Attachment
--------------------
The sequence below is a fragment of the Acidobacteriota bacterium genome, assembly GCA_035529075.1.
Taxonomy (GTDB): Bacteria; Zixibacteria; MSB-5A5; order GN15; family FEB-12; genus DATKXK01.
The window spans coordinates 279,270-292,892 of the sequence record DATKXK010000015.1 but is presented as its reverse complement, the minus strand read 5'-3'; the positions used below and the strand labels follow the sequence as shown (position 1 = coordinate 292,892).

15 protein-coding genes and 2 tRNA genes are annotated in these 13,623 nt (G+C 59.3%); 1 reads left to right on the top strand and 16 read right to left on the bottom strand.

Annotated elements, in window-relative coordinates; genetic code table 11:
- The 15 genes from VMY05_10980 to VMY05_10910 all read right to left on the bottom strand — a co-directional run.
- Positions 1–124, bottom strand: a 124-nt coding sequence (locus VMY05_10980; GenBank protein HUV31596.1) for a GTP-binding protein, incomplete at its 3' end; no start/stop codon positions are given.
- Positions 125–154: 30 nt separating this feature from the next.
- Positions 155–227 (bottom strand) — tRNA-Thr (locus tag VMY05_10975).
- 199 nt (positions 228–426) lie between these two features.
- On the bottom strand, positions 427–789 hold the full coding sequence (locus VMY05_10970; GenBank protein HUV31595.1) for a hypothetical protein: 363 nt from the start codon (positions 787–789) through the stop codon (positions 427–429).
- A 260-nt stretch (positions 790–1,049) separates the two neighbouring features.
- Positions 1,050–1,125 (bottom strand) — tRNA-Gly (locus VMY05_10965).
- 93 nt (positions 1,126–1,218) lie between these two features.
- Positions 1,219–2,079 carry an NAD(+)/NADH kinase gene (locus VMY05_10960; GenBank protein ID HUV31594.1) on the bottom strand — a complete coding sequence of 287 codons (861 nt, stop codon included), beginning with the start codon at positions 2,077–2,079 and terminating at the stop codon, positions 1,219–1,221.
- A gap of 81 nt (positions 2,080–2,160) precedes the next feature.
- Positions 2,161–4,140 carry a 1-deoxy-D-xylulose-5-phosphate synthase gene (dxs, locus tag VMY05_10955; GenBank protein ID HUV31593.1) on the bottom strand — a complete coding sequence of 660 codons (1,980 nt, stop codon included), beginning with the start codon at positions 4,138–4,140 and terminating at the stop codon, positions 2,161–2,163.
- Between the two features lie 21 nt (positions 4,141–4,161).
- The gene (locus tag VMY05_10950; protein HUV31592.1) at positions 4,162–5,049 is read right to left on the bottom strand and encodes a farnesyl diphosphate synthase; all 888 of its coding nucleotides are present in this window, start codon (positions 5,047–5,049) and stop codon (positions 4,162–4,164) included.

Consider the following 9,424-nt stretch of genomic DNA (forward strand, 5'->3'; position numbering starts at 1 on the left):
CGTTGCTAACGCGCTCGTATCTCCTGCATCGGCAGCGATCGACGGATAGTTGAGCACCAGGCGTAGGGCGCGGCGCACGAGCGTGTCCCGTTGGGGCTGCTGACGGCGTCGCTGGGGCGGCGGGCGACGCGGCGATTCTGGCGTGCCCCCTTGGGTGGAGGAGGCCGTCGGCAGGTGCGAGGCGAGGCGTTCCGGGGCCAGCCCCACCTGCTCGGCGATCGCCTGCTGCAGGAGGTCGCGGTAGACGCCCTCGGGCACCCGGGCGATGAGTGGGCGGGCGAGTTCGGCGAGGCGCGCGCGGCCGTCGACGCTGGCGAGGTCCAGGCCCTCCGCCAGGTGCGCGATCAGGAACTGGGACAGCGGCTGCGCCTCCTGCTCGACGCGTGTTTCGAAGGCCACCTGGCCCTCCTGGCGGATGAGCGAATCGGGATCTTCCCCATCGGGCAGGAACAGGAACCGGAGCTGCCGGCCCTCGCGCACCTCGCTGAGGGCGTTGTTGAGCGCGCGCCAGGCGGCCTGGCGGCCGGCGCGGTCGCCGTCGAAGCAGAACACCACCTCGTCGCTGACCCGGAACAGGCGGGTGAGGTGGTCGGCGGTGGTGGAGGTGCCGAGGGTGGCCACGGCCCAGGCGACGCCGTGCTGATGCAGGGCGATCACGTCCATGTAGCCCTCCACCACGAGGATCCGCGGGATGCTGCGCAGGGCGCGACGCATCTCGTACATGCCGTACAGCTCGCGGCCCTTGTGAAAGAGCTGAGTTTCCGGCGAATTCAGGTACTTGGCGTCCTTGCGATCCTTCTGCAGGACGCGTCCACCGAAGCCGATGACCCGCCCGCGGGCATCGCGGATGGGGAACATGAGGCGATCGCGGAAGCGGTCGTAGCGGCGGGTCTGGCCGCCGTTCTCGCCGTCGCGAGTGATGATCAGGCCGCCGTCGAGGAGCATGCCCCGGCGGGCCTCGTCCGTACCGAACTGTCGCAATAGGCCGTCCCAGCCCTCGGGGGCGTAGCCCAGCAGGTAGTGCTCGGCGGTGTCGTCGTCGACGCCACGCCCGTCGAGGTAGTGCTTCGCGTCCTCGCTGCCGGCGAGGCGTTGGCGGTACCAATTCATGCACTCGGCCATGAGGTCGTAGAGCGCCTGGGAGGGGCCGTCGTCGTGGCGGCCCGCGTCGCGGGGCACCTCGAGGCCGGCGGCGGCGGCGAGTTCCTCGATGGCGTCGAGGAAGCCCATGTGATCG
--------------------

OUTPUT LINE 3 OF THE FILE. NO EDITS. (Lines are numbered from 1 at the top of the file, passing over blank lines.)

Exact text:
The window spans coordinates 279,270-292,892 of the sequence record DATKXK010000015.1 but is presented as its reverse complement, the minus strand read 5'-3'; the positions used below and the strand labels follow the sequence as shown (position 1 = coordinate 292,892).